Eddy

Chaves

Lea

West Nile Virus Found In Eddy County New Mexico Mosquitoes.

"Press Release Media Contact: Joel Arnwine 
October 10, 2014 Phone: 575-652-5508


Residents urged to take precautions through the end of mosquito season
(Carlsbad) The New Mexico Department of Health and the Eddy County Emergency Operations Center announced today that West Nile virus positive mosquitoes were collected from Eddy County following the recent flooding in the area. The mosquitoes were collected by Department of Health personnel and were lab confirmed for West Nile virus.
“In light of flooding throughout the county, and this recent detection of West Nile virus infected mosquitoes, we are making every effort to inform the public on how to avoid the risk of contracting the virus,” said Kelly Cox, Eddy County Vector Control Supervisor. “With the widespread flooding, and the large amounts of standing water, citizens need to take precautions to protect themselves from mosquito bites.”
Eddy County Vector Control and vector control personnel from the City of Albuquerque Environmental Health Department and Bernalillo County Office of Health and Social Services who were brought in to help with emergency response have been spraying for mosquitoes. “Even with consistent treatment efforts, mosquito populations are going to remain higher than normal until the first frost,” states Kelly Cox, Eddy County Vector Control Supervisor. “Citizens have to take steps on their own to protect themselves from mosquito bites.”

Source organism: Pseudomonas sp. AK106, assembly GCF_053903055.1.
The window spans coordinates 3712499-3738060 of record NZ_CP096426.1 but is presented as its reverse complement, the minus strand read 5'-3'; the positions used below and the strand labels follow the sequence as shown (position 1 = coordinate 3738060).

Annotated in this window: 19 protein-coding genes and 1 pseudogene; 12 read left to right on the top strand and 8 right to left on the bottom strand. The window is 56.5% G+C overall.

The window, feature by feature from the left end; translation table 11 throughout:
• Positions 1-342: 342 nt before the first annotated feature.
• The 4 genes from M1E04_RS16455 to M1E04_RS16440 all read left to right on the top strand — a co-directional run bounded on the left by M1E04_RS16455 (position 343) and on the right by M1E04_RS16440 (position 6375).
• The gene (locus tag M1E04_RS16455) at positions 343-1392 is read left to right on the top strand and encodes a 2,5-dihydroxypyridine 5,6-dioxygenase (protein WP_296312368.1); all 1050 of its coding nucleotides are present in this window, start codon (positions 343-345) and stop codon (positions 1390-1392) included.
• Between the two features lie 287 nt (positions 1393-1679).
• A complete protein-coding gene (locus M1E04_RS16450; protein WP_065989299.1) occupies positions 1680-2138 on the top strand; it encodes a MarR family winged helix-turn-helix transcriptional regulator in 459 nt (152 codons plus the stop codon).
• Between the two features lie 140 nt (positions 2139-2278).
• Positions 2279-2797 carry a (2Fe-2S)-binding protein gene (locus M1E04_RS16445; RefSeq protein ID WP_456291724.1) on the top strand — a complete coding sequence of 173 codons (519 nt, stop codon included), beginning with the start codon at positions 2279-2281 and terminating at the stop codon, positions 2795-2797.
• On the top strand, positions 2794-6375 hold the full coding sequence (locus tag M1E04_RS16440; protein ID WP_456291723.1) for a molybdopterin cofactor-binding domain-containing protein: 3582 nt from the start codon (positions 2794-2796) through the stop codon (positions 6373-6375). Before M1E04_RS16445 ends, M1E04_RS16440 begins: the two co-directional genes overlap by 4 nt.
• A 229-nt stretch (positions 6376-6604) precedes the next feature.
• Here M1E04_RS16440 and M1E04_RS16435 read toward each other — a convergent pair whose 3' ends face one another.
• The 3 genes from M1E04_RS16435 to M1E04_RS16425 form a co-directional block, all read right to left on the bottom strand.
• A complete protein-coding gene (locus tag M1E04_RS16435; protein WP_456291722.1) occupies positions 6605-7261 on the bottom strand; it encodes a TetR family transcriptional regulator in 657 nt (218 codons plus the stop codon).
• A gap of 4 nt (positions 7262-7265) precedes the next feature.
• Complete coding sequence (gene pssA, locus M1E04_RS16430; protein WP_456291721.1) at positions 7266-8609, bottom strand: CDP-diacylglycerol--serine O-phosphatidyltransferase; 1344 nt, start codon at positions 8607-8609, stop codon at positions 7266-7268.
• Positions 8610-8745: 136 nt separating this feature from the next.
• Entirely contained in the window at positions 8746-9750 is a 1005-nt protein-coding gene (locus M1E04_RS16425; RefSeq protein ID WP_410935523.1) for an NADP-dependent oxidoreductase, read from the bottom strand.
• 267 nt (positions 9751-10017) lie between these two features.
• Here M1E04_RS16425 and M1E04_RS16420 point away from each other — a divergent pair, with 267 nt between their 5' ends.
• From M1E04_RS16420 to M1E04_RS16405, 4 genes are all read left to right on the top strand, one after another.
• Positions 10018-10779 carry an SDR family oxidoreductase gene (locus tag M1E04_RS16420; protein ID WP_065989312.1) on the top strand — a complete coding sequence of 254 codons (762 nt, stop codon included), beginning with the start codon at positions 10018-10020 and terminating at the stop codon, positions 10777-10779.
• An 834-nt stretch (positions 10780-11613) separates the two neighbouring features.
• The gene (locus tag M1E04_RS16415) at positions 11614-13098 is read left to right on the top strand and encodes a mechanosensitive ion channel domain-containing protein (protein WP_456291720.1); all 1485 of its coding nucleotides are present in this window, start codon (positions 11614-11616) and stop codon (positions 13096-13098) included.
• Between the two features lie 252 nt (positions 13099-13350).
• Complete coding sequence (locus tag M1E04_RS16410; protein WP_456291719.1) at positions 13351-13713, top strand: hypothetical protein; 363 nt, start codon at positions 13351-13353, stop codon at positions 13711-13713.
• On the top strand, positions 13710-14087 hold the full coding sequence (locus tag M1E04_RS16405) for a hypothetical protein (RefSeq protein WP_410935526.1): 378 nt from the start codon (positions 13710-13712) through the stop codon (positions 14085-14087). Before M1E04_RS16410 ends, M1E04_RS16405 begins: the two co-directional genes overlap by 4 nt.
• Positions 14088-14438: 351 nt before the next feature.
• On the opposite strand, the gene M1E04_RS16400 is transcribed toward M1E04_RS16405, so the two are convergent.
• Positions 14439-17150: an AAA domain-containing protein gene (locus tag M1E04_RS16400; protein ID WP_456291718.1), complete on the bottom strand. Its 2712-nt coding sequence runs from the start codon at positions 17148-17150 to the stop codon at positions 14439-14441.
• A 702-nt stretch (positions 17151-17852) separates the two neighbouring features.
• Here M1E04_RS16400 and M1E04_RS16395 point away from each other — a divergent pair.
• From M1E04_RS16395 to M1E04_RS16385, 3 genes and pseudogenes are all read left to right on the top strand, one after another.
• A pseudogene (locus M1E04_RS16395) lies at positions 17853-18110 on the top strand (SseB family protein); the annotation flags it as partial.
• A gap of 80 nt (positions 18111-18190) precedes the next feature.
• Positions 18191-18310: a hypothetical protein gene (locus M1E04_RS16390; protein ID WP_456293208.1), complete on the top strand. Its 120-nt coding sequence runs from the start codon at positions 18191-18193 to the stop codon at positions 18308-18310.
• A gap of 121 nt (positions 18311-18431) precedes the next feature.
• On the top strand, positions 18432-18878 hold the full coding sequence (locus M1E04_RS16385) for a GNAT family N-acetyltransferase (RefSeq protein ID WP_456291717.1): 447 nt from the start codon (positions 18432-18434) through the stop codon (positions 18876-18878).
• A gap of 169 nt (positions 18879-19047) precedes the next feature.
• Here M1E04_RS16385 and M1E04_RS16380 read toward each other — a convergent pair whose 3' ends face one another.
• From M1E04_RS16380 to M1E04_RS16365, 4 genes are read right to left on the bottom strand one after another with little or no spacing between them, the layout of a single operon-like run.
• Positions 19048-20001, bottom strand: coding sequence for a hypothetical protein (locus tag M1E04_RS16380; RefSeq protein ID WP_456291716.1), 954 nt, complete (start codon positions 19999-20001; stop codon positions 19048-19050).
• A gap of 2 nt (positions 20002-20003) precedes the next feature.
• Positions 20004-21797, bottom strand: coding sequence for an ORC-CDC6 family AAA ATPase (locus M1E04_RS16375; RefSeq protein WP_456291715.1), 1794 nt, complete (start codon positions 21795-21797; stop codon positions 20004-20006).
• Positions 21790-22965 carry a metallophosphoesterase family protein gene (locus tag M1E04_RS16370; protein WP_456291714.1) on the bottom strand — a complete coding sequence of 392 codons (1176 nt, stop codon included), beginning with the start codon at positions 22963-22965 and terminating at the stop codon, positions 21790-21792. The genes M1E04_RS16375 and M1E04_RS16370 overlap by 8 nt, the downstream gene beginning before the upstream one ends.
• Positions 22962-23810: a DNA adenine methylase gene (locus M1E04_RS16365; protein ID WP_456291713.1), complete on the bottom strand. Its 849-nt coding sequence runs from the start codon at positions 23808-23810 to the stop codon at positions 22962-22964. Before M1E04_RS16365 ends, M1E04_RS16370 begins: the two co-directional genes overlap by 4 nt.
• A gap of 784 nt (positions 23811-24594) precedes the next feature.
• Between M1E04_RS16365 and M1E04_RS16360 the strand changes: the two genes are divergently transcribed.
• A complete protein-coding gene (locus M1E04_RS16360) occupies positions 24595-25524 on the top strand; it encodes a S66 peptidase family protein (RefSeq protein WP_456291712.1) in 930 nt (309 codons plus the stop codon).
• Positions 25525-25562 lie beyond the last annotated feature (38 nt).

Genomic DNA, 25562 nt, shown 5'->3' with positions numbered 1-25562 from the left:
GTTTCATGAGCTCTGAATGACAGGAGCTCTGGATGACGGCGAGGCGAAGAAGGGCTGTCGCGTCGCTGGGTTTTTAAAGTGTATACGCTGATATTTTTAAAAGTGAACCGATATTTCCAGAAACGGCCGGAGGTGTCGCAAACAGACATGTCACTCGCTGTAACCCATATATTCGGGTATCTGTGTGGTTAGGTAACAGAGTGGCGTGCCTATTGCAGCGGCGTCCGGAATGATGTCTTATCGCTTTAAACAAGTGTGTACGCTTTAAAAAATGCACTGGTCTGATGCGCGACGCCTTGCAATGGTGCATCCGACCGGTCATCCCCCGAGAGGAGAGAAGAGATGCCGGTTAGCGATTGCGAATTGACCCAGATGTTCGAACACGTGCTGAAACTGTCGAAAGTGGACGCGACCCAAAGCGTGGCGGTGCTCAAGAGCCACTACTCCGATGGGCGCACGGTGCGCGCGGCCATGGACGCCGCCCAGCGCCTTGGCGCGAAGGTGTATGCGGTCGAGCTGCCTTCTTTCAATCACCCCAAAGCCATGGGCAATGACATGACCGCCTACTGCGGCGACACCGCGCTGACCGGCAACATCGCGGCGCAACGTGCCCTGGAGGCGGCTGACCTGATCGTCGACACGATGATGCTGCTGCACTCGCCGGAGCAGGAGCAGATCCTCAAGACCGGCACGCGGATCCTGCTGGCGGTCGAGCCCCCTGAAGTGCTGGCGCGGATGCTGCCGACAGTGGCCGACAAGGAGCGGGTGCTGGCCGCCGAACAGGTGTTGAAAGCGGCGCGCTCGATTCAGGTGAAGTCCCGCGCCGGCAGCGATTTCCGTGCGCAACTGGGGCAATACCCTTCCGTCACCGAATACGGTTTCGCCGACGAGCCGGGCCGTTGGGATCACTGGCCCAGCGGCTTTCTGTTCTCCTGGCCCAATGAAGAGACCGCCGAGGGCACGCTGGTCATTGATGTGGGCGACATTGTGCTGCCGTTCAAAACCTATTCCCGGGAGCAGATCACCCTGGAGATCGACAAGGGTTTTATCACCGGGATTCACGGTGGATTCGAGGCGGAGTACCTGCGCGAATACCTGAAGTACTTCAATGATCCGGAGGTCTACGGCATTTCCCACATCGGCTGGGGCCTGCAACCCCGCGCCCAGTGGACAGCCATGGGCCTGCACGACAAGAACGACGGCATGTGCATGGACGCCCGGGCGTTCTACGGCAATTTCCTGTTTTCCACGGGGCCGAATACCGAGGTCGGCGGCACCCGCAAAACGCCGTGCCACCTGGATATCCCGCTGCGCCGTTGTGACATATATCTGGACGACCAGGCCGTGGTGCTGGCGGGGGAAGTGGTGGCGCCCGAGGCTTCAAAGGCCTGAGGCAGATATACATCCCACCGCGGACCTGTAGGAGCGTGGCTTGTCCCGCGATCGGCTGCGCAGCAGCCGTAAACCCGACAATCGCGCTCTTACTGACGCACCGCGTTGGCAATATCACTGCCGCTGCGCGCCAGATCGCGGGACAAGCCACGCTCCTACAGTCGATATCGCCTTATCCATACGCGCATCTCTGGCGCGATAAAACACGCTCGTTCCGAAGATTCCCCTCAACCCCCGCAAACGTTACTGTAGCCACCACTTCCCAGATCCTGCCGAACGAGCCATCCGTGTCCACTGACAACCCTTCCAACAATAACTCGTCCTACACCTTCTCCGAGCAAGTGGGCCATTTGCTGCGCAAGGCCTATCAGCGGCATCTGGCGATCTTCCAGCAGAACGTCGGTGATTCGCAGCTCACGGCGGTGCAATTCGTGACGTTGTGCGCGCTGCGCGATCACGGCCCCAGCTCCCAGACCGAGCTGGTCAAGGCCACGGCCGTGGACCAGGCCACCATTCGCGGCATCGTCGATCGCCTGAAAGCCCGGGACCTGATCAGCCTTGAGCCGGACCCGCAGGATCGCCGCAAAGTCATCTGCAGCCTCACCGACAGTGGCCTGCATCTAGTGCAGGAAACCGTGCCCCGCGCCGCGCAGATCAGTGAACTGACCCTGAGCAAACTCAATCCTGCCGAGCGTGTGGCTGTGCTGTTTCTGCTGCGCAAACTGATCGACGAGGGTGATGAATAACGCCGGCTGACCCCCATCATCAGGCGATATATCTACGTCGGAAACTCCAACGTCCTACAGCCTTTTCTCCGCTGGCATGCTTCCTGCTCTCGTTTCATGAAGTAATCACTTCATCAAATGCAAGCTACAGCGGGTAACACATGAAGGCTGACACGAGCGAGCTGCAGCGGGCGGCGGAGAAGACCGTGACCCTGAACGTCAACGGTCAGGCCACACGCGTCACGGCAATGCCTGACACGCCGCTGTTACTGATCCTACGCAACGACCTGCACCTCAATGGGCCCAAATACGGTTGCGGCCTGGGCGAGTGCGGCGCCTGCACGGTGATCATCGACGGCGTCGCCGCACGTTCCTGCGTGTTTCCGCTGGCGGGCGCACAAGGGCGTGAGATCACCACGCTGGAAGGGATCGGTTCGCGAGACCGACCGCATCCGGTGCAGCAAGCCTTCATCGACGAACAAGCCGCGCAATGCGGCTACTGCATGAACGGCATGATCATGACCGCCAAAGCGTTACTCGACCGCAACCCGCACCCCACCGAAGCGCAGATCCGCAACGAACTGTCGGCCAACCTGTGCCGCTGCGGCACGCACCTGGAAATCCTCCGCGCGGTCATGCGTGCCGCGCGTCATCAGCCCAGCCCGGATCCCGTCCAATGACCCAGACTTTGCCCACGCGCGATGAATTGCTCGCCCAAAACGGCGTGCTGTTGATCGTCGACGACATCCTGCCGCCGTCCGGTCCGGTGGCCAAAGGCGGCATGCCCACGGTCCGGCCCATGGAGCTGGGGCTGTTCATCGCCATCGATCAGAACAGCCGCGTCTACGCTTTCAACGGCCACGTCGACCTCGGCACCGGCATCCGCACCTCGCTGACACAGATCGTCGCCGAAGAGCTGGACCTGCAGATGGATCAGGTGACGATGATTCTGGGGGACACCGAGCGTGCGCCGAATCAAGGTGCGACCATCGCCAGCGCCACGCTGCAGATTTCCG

Common West Nile virus symptoms are fever, nausea, headache, and muscle aches. In rare cases, West Nile virus can cause meningitis or encephalitis. If someone has these symptoms, they should see their health care provider. People older than 60 are at most risk for serious disease from West Nile virus.
Reduce the risk of contracting West Nile by minimizing exposure to mosquitoes: 
_Use insect repellent on exposed skin and clothing when you go outdoors. The Centers for Disease Control and Prevention recommends repellents containing DEET, Picaridin, oil of lemon eucalyptus, or IR3535 for use on skin, and permethrin for use on clothing. Always follow label directions when using insect repellents.
Wear long pants and long-sleeved shirts when active outdoors. 
If possible, avoid outdoor activities at dawn and dusk during peak mosquito activity. 
Keep windows and doors closed if not screened. If you leave your house doors or windows open, make sure they have screens that fit tightly and have no holes.

For more information about West Nile Virus go to the Center for Disease Control Website at:
 Or the New Mexico Department of Health at:


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